The education industry has seen many significant changes in the past few decades, the most revolutionary being the introduction of online tutoring. Over the last few years, online tutorials have come up as very easy and efficient form of learning. It has offered students across the globe, knowledge about whatever and wherever they want. The reduced need for physical classrooms has given way to a much vast and influential teaching and learning experience by reducing the need for studying only what is relevant and interesting.
The immediate problem faced by tutors is that of marketing themselves and growing their business.
Coach has come up as an intermediate for those working in this field, to help them grow and reach out to the masses. It helps the tutors to connect to various students and also provides them with automatic reminders and confirmations for hassle free scheduling of lectures. Coach enables tutors to have their own free website, scheduling tools and online payments. It also helps them earn extra money on the side by selling their own content.
Behind the idea is a team of seven individuals led by Spencer Fry(Founder & CEO) , who’ve worked hard to getting coach live and running. Spencer dedicates his run with Coach to the experience at Carbonmade, where they helped artists and designers make a career and life for themselves. Founded in 2016, Coach is an incredible platform for all those looking forward to making their business grow.
Here’s a short interview with Spencer Fry, the Founder and CEO at Coach.
1. What motivated you to start the company and what is it all about?
Coach helps independent professionals manage, market and grow their businesses. We do this by providing our customers with their own website, scheduling tools, online payments, and the ability to make passive income through selling content.
The biggest inspiration for me was my four years at Carbonmade. At Carbonmade, we helped artists and designers make careers and lives for themselves and it was very rewarding. As a lifelong entrepreneur, it’s an amazing feeling to help other people go out on their own and build their businesses. I’ve helped hundreds of people make the transition from employee to entrepreneur and helped guide them through the ups and downs. That’s why I built Coach: to help other people build their businesses.
2. Our readers would like to know about your core team and their roles?
a. What is the current Team Size?
We’re currently 7 people. While most of us are in NYC, we also have people in LA, Ireland, and Canada.
b. How did you hire your initial team?
Five out of the six people at Coach other than myself, I knew previously. I had either worked with them or we’ve run in similar social / work circles. It’s always great to know all of the early people as it makes building chemistry a lot easier.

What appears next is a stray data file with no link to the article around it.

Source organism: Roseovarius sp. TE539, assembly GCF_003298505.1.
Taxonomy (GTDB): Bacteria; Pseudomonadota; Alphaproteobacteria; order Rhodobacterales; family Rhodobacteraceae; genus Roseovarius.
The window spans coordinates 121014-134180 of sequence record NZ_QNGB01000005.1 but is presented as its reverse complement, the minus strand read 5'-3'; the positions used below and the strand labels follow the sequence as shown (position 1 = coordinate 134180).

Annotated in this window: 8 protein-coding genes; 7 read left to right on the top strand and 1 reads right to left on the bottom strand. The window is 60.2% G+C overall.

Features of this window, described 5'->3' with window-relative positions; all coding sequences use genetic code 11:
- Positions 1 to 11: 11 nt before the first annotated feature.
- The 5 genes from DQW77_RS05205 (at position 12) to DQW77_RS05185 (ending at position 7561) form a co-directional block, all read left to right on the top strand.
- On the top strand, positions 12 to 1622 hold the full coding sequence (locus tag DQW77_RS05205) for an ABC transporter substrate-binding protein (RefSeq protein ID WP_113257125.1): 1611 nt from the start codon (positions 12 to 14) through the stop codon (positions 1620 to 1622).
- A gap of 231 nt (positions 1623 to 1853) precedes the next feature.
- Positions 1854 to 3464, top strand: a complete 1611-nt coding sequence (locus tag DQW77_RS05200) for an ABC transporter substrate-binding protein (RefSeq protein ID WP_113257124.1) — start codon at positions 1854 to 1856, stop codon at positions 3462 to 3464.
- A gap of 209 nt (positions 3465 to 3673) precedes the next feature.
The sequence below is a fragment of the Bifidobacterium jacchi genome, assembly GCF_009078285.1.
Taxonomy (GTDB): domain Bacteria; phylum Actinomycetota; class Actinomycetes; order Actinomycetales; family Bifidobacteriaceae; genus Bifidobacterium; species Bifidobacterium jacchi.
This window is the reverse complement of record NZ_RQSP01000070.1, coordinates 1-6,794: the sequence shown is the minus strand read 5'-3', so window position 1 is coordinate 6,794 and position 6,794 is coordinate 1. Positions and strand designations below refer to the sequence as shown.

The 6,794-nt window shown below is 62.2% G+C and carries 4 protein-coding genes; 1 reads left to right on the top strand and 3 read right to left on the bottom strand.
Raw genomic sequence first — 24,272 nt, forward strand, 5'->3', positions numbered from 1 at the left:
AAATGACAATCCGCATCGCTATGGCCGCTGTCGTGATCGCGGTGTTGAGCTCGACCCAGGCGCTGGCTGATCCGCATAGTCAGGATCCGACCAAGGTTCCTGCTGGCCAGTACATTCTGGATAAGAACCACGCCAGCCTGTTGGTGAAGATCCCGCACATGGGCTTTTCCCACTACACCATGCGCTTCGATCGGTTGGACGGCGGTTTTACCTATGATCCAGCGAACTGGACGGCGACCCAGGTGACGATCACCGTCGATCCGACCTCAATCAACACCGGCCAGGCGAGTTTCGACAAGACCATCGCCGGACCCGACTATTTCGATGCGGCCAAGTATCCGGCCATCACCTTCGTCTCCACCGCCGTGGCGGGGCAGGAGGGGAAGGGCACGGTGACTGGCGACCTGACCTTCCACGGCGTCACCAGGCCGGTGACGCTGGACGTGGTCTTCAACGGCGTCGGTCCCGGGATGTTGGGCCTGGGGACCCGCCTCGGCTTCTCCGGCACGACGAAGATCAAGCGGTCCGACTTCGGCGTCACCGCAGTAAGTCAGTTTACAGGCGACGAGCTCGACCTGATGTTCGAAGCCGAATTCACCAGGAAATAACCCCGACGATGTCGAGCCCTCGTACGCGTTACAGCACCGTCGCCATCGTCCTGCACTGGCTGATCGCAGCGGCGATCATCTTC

c. Which recruiting channels work best for you? Referrals/Job Boards/ Staffing Agencies?
None at this time.
d. What are the key factors that you look for in a potential candidate?
The biggest factor I look for at this stage is for everyone to be able to manage themselves. I really believe in autonomy at teams under ten. You need to be able to get your own work done without needing other people to help you. I want people that feel confident to make the right decisions on their own.
3. According to you, how much is the competition in your vertical? How big is the industry? Who all are your competitors and what are your views on them?
In 2016, I think competition tends to be more about getting people’s attention in such a crowded landscape that is the startup ecosystem. Every Internet user is being pitched a dozen things a day and it’s really about standing out from everyone else rather being in direct competition with any one company.
4. What are your marketing strategies? Do you take help of Social platforms to promote? Which channels have been very effective? Which marketing channels have been super flops?
We’re still an early startup, so that means we’re exploring a ton of different marketing channels, everything from paid marketing to organic search. It’s still too early from us to tell what’s working best and what’s not working at all. I recommend all new startups check out Gabriel Weinberg and Justin Mares’ book Traction as a great starting point. The Bullseye Framework that they introduce has been very helpful to us in testing new channels.
5. What has been your experience with paid marketing channels?
Paid marketing has performed pretty well for us, although the way we use it is more for research and testing messaging rather than purely as an acquisition channel. Paid marketing can be very effective, but it’s also important not to spend a ton of money on it until you’ve really got some serious product market fit.
6. Can you elaborate on the Challenges in promoting your website/ App?
I think the main challenge for promoting Coach is the same for everyone else out there: there’s a lot of startups vying for customer’s attention, so standing out is tricky. You can have an amazing product that’s very niche, but you still need to fight through the noise.
7. What is the current traction? Can you share some numbers on Usage and Revenue?
We’re not currently sharing our usage or revenue numbers, but I can say that what we’re building is really resonating with people. Even though our product is fairly new, our growth has been fantastic so far in 2016. We’re hoping to continue to grow faster and faster as our product matures.
8. Based on your experience, would have any advice to new Entrepreneur / Startups?
Coach is my fourth startup in the past fifteen years and my advice for first-time entrepreneurs is always the same: sales and marketing are the most important parts of a new business. If you can’t get traction, it doesn’t matter how good your product is. The earlier you can focus on sales and marketing, the better.